Neil Penny, product director at Sunrise Software, says gamification is key to an organisation’s ability to grow and prosper.
Achieving a consistently motivated, engaged workforce is one the most important factors in an organisation’s ability to grow and prosper. Motivation and morale have an enormous impact on an individual’s productivity, with some research estimating the difference between those that are motivated or engaged, and those that are not, could be as high as 90 per cent.
From in-office slides to company naptimes, businesses are constantly experimenting with new ways to get their workforce motivated, engaged and happy. One of the newest trends is gamification – literally combining different aspects of the working day with techniques normally found within gaming activities, complete with levels and awards.
We found that around 40 per cent of adults now play social games in their free time, and gamification taps into this trend to bring a new way to motivate staff. Gamification suites can be configured to allow rewards such as badges and experience points to be awarded to users that complete specific training scenarios and build skills.
More developed employees can complete "quests", where knowledge of multiple products and the attainment of many skills is required. This allows users to show off their achievements among their peers, with the results also feeding into tangible rewards in annual appraisals and career advancement.
Making gamification work
The life insurance industry is particularly well suited to the gamification approach, and there are a number of different roles and operations that can benefit. Sales forces are perhaps the most obvious example, due to the fact that teams tend to be younger and more familiar with gaming culture, as well as it being a very competitive and goal-orientated environment.
However, gamification can also work well for less dynamic activities, bringing an element of fun to more tedious administrative tasks and making them more appealing. Levelling up and earning badges can be applied to almost any kind of knowledge building or skill development task, with achievements helping to break the process up and lend a visible sense of progress.
In our gamification research, 86 per cent of respondents said that gamification had benefited the organisation, with results including improved productivity and increased value to customers. 43 per cent also reported an increase in customer satisfaction since introducing gamification.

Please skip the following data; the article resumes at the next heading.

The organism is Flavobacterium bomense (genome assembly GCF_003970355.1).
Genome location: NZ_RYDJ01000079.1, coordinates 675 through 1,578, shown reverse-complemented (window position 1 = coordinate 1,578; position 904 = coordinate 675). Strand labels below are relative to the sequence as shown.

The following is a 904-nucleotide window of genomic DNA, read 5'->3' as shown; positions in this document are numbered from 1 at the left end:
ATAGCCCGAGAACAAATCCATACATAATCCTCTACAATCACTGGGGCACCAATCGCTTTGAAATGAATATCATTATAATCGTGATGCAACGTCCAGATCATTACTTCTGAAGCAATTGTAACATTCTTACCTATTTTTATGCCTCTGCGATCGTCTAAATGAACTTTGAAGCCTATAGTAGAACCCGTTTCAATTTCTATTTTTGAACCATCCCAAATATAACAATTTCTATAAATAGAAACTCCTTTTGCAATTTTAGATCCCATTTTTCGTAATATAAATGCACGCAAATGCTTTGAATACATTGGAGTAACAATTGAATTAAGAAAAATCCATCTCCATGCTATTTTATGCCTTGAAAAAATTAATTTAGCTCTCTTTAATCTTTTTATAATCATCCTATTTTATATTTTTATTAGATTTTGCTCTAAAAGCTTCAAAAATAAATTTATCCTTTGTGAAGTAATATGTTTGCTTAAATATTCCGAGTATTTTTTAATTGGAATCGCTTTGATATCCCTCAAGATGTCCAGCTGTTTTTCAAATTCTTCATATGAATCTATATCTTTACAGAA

Although gamification has great potential for boosting motivation and productivity, it needs to be introduced correctly for benefits to be realised. A poorly handled implementation can easily see staff ignoring the system, or worse, becoming offended by it having the opposite of the desired effect and ultimately demotivating staff. The below three steps should help with successful implementation.
1. Gain buy-in
Don’t assume everyone understands the concept of gamification – while the increased popularity of social games has made the framing more recognisable, many won’t be familiar with gaming experiences at all. Likewise, recognise that not all players are the same – challenges and rewards need to reflect differences in roles and functions.
Gamification should also be positioned as a motivational reward and recognition system, rather than just another fad. Crucial to this is showing the players what’s in it for them – linking rewards to something tangible like cake and coffee, or even monetary gain, will grab their attention. Whatever the rewards, don’t make promises you can’t keep – that’s a sure-fire way to demotivate the team.
2. Start simple
It’s important to wait until everyone is familiar with gamification before introducing more complex, longer-term goals and rewards. Start with simple challenges and rewards that encourage healthy competition between players such as ‘highest weekly customer satisfaction rating’. Decision criteria for determining winners should be based on measurable statistics such as being ‘rated five out of five by a customer’. Alongside this, keeping reward criteria clear and concise will prevent staff from taking advantage and cheating the system – and the company.
Offering first-time rewards for new players will keep them motivated and encourage them to join in, while tiered rewards that grow with the user will encourage them to continually do better. Regardless of the gaming scenario, it should always be aligned to the business objectives to keep them real and meaningful – after all, gamification is all about supporting the business.
3. Monitor and Iterate
Finally, it isn’t enough to simply set up gamification and then abandon it- it should be continually reviewed for effectiveness. Is everyone participating? Are there enough rewards and challenges to keep players interested in the long term? Have there been any issues around fairness or cheating? These and other questions should be asked continually.
Staff feedback is an important part of this process – more often than not, they will know what works and what does not, and come up with fresh ideas to improve the experience. This is an evolving process after all, constantly tweaking and rolling out new challenges and rewards will keep up momentum.
Following these steps will enable life insurance companies to launch a successful gamification system that has a positive impact for staff and the business as a whole, rather than half-heatedly bringing in yet another passing management technique that falls by the wayside. With the right framing and rewards, gamification can boost motivation and engagement, leading to improvements in everything from customer satisfaction to efficiency and productivity.